Design for Viable Integrated Wind Turbines

Tech ID: 30292 / UC Case 2010-540-0


UCLA researchers in the Department of Mechanical Engineering have demonstrated improved aerodynamic and mechanical performance of wind turbines with a parafoil design that reduces wind turbine rotor weight along with a “drag start” method for rotation of lift-driven wind turbines.


The Department of Energy’s commitment to having wind power supply 20% of the national end-use electricity demand by 2030 has prompted the need for wind turbine integration into urban and suburban environments. However, integrating wind turbines into these non-traditional locations is limited by noise generation, structural vibrations, installation costs, weak and variable winds, safety and low performance. Moreover, the current approach to increasing power production by making larger rotors does not satisfy the requirements for building-integrated wind turbines. Therefore, there is a need for enhanced turbine performance that is complemented with weight, size and cost reduction.


UCLA researchers have developed two innovations for wind turbines: 1) a parafoil design that reduces wind turbine rotor weight and 2) a “drag start” method that self-starts the rotation of lift-driven wind turbines. The parafoil structure significantly reduces the blade mass in comparison to state-of-the-art designs. The design may have a flexible skin and inflatable/collapsible characteristics. It can also make use of lower quality winds and gracefully collapse upon any impact (e.g. by a bird, bat, or pedestrian). Moreover, the drag creating devices developed in the second invention can be combined with lift-driven vertical axis wind turbine (VAWT) principles to form a self-starting combination of the two. This innovation will benefit lift-driven wind turbines by eliminating the need for starting mechanisms. Overall, the “drag start” method will yield a more efficient performance since no energy will be expended to start turning the rotor. Thus, a combination of both inventions will yield an efficient turbine with reduced manufacturing and operating costs that can be installed in urban settings.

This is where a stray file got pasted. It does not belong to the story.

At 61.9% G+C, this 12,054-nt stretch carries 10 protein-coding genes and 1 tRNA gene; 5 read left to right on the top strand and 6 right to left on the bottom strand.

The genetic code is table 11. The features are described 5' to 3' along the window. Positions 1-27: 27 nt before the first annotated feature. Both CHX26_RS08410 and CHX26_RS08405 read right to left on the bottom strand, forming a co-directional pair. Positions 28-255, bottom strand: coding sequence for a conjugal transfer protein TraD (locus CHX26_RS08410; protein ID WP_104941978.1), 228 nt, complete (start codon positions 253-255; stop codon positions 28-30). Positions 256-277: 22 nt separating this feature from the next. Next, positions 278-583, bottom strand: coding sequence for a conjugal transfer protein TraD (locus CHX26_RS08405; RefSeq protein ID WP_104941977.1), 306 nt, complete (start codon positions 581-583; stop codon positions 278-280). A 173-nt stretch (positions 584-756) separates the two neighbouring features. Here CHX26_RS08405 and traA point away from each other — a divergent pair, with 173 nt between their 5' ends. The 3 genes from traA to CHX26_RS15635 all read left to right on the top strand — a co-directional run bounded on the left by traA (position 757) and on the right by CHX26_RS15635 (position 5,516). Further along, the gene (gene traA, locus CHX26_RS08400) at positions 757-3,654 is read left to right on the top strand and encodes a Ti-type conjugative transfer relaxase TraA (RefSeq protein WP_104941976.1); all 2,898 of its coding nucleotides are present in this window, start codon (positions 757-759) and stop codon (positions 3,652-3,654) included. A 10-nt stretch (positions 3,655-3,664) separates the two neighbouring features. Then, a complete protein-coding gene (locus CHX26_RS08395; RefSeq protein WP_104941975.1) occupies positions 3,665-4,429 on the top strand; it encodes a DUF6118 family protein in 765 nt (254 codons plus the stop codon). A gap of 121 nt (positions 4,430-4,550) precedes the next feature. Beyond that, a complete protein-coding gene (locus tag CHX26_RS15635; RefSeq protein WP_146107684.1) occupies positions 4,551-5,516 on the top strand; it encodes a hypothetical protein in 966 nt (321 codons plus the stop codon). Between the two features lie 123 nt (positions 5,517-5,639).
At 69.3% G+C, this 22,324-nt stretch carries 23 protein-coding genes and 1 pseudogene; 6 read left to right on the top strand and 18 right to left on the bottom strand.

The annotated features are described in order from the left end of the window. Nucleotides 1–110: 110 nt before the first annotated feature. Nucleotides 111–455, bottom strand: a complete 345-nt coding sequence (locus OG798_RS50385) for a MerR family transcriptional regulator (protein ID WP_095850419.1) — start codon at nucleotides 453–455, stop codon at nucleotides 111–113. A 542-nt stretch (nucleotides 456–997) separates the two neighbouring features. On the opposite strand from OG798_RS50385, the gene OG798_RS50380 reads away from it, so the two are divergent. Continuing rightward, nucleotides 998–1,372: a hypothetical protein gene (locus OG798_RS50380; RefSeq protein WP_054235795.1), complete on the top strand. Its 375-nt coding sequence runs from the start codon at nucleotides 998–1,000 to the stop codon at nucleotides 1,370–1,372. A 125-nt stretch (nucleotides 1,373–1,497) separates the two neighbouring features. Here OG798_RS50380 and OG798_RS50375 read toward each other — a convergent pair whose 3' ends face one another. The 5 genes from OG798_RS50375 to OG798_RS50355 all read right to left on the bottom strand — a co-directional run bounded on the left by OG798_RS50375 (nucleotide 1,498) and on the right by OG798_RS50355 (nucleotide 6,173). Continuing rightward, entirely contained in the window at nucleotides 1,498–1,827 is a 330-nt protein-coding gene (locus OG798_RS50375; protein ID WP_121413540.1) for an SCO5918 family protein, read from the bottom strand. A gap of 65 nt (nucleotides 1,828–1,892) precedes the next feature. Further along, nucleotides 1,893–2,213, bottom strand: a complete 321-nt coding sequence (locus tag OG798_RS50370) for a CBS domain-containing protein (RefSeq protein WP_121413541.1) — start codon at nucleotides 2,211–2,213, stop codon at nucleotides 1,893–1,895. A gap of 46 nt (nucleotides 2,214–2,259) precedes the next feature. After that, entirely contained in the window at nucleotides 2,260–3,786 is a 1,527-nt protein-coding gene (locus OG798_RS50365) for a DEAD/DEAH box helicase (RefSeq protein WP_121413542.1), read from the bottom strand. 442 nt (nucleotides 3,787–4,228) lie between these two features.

• Wind turbines


  • Reduced turbine rotor weight 
  • Flexible skin, inflatable/collapsible characteristics 
  • Gracefully collapse upon any impact 
  • Improved performance 
  • Reduced manufacturing and operating costs 
  • Can be installed in urban settings

Patent Status

Country Type Number Dated Case
United States Of America Issued Patent 9,228,564 01/05/2016 2010-540


Learn About UC TechAlerts - Save Searches and receive new technology matches


  • Wirz, Richard E.

Other Information


Integrated wind turbines, wind energy, horizontal axis wind turbines (HAWT) vertical axis wind turbines (VAWT), lift-driven wind turbines, micro-wind turbines, parafoil, “drag start”, self-starting blade rotation, flexible skin wind blade

Categorized As